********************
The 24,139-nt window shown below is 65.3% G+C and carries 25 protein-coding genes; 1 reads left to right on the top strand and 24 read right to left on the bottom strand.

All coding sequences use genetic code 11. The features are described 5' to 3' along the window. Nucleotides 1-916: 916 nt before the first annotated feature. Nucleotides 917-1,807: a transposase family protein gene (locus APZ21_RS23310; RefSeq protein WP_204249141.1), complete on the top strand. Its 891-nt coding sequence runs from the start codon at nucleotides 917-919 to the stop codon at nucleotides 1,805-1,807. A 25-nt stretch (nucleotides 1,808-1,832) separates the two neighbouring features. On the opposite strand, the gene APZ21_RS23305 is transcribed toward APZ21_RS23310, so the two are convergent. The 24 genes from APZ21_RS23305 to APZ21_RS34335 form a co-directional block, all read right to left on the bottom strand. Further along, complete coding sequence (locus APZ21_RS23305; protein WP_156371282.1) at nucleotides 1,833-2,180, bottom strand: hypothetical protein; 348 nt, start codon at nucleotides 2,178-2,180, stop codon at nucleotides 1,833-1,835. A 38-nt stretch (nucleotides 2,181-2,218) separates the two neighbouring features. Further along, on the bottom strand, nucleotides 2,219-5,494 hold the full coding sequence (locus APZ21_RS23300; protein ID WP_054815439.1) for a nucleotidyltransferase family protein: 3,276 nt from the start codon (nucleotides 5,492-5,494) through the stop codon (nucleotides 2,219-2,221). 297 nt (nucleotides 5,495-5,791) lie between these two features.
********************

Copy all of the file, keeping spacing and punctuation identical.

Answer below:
The 24,139-nt window shown below is 65.3% G+C and carries 25 protein-coding genes; 1 reads left to right on the top strand and 24 read right to left on the bottom strand.

All coding sequences use genetic code 11. The features are described 5' to 3' along the window. Nucleotides 1-916: 916 nt before the first annotated feature. Nucleotides 917-1,807: a transposase family protein gene (locus APZ21_RS23310; RefSeq protein WP_204249141.1), complete on the top strand. Its 891-nt coding sequence runs from the start codon at nucleotides 917-919 to the stop codon at nucleotides 1,805-1,807. A 25-nt stretch (nucleotides 1,808-1,832) separates the two neighbouring features. On the opposite strand, the gene APZ21_RS23305 is transcribed toward APZ21_RS23310, so the two are convergent. The 24 genes from APZ21_RS23305 to APZ21_RS34335 form a co-directional block, all read right to left on the bottom strand. Further along, complete coding sequence (locus APZ21_RS23305; protein WP_156371282.1) at nucleotides 1,833-2,180, bottom strand: hypothetical protein; 348 nt, start codon at nucleotides 2,178-2,180, stop codon at nucleotides 1,833-1,835. A 38-nt stretch (nucleotides 2,181-2,218) separates the two neighbouring features. Further along, on the bottom strand, nucleotides 2,219-5,494 hold the full coding sequence (locus APZ21_RS23300; protein ID WP_054815439.1) for a nucleotidyltransferase family protein: 3,276 nt from the start codon (nucleotides 5,492-5,494) through the stop codon (nucleotides 2,219-2,221). 297 nt (nucleotides 5,495-5,791) lie between these two features.